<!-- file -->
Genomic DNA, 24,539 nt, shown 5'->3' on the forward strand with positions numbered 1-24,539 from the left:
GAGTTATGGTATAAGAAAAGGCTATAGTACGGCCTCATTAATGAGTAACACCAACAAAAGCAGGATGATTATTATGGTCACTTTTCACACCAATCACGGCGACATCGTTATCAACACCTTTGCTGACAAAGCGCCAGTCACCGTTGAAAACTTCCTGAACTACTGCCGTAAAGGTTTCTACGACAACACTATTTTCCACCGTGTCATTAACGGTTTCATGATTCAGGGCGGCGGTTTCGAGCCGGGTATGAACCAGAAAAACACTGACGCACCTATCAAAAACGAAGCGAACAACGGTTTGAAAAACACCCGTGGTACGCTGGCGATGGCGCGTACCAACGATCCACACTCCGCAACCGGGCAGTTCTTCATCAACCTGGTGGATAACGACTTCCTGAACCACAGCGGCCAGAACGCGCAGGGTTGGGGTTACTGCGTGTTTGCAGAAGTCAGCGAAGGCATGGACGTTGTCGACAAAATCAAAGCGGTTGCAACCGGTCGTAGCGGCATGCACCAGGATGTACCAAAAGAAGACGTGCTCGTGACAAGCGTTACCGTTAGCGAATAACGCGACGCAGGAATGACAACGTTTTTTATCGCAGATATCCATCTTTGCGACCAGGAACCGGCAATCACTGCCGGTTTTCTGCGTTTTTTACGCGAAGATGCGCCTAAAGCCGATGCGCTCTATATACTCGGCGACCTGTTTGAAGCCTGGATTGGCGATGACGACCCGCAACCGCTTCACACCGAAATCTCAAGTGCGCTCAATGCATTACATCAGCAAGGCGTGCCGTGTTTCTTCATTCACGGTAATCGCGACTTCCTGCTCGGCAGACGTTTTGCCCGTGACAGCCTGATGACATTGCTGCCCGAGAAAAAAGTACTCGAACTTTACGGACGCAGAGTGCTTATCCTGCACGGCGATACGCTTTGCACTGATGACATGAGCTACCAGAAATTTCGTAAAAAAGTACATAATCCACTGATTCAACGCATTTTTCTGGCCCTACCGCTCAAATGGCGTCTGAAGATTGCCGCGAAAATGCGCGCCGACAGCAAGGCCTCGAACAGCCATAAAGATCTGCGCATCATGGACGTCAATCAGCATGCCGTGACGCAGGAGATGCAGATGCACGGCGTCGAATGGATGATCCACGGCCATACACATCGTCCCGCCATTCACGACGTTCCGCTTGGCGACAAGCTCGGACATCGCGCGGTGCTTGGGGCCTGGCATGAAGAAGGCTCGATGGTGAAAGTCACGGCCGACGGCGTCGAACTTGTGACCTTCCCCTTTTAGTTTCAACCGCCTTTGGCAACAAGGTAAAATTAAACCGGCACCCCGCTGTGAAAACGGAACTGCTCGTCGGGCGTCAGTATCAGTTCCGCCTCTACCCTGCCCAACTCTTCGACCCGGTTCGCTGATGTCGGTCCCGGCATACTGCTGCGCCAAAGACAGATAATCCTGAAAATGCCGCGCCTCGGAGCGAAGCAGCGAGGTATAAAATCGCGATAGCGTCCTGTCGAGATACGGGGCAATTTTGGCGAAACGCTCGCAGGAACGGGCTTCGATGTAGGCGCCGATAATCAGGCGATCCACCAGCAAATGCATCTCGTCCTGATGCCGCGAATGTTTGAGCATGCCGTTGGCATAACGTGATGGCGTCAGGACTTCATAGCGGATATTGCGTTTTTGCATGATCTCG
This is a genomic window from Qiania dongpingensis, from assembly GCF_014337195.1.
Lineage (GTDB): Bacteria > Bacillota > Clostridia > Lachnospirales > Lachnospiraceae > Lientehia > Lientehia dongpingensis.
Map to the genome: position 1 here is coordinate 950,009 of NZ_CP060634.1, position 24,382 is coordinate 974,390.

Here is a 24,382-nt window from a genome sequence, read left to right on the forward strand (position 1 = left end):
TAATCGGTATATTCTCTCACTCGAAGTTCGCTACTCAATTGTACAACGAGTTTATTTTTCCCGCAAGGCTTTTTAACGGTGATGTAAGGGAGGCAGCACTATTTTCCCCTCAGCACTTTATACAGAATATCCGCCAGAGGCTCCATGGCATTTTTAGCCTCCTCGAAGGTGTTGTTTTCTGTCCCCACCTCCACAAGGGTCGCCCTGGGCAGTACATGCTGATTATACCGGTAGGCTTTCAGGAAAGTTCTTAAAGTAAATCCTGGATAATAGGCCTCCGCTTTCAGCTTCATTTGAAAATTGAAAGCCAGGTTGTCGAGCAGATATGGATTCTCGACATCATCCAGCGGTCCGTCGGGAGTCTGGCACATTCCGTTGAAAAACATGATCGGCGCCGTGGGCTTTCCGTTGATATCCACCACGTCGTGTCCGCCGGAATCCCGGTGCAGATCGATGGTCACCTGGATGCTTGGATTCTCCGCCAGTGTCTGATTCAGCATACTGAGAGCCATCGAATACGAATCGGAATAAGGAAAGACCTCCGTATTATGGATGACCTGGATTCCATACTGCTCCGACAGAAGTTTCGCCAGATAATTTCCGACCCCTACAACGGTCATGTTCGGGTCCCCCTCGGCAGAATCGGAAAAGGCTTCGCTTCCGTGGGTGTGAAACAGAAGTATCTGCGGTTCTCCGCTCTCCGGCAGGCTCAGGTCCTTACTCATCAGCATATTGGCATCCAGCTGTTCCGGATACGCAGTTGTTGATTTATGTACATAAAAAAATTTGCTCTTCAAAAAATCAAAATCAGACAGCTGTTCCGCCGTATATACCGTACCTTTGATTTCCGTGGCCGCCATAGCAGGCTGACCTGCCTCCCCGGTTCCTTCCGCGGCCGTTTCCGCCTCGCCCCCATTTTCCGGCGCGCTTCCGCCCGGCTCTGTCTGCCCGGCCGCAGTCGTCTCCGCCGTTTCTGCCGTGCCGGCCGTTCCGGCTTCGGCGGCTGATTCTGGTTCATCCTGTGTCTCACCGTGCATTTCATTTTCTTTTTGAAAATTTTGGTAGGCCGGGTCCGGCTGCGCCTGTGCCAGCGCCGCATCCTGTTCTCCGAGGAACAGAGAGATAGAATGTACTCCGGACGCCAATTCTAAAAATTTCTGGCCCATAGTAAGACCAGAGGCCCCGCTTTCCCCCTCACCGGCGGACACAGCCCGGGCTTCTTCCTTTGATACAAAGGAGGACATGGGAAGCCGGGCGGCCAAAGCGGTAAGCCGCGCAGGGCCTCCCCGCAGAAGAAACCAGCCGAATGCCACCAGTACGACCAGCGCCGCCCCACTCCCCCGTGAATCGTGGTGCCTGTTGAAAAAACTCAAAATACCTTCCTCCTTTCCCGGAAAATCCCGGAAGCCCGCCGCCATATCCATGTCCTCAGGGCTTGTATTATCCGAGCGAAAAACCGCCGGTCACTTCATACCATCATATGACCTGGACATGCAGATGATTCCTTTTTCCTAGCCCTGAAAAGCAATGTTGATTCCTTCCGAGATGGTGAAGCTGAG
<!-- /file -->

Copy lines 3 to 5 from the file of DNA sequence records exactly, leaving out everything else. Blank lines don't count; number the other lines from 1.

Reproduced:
This is a genomic window from Qiania dongpingensis, from assembly GCF_014337195.1.
Lineage (GTDB): Bacteria > Bacillota > Clostridia > Lachnospirales > Lachnospiraceae > Lientehia > Lientehia dongpingensis.
Map to the genome: position 1 here is coordinate 950,009 of NZ_CP060634.1, position 24,382 is coordinate 974,390.